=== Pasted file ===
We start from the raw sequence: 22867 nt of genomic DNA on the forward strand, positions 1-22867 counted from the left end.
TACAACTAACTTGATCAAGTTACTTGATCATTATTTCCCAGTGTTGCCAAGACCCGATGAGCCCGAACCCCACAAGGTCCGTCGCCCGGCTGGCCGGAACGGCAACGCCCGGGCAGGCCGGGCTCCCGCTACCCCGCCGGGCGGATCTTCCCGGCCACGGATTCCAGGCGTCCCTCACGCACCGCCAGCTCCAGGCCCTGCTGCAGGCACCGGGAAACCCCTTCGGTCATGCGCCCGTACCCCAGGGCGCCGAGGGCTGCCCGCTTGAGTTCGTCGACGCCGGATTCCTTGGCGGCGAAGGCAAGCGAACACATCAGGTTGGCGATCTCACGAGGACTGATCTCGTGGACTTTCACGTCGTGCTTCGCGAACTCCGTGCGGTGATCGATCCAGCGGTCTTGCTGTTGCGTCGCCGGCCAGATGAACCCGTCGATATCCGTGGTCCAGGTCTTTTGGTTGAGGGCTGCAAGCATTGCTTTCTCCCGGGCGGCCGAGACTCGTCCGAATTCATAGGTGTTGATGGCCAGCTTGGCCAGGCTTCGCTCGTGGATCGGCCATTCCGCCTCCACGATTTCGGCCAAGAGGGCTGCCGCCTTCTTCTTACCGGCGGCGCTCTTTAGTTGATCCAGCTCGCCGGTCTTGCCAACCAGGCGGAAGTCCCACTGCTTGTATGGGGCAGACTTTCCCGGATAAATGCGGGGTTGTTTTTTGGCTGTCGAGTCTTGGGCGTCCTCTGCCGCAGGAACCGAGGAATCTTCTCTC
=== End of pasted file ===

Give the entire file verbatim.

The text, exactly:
We start from the raw sequence: 22867 nt of genomic DNA on the forward strand, positions 1-22867 counted from the left end.
TACAACTAACTTGATCAAGTTACTTGATCATTATTTCCCAGTGTTGCCAAGACCCGATGAGCCCGAACCCCACAAGGTCCGTCGCCCGGCTGGCCGGAACGGCAACGCCCGGGCAGGCCGGGCTCCCGCTACCCCGCCGGGCGGATCTTCCCGGCCACGGATTCCAGGCGTCCCTCACGCACCGCCAGCTCCAGGCCCTGCTGCAGGCACCGGGAAACCCCTTCGGTCATGCGCCCGTACCCCAGGGCGCCGAGGGCTGCCCGCTTGAGTTCGTCGACGCCGGATTCCTTGGCGGCGAAGGCAAGCGAACACATCAGGTTGGCGATCTCACGAGGACTGATCTCGTGGACTTTCACGTCGTGCTTCGCGAACTCCGTGCGGTGATCGATCCAGCGGTCTTGCTGTTGCGTCGCCGGCCAGATGAACCCGTCGATATCCGTGGTCCAGGTCTTTTGGTTGAGGGCTGCAAGCATTGCTTTCTCCCGGGCGGCCGAGACTCGTCCGAATTCATAGGTGTTGATGGCCAGCTTGGCCAGGCTTCGCTCGTGGATCGGCCATTCCGCCTCCACGATTTCGGCCAAGAGGGCTGCCGCCTTCTTCTTACCGGCGGCGCTCTTTAGTTGATCCAGCTCGCCGGTCTTGCCAACCAGGCGGAAGTCCCACTGCTTGTATGGGGCAGACTTTCCCGGATAAATGCGGGGTTGTTTTTTGGCTGTCGAGTCTTGGGCGTCCTCTGCCGCAGGAACCGAGGAATCTTCTCTC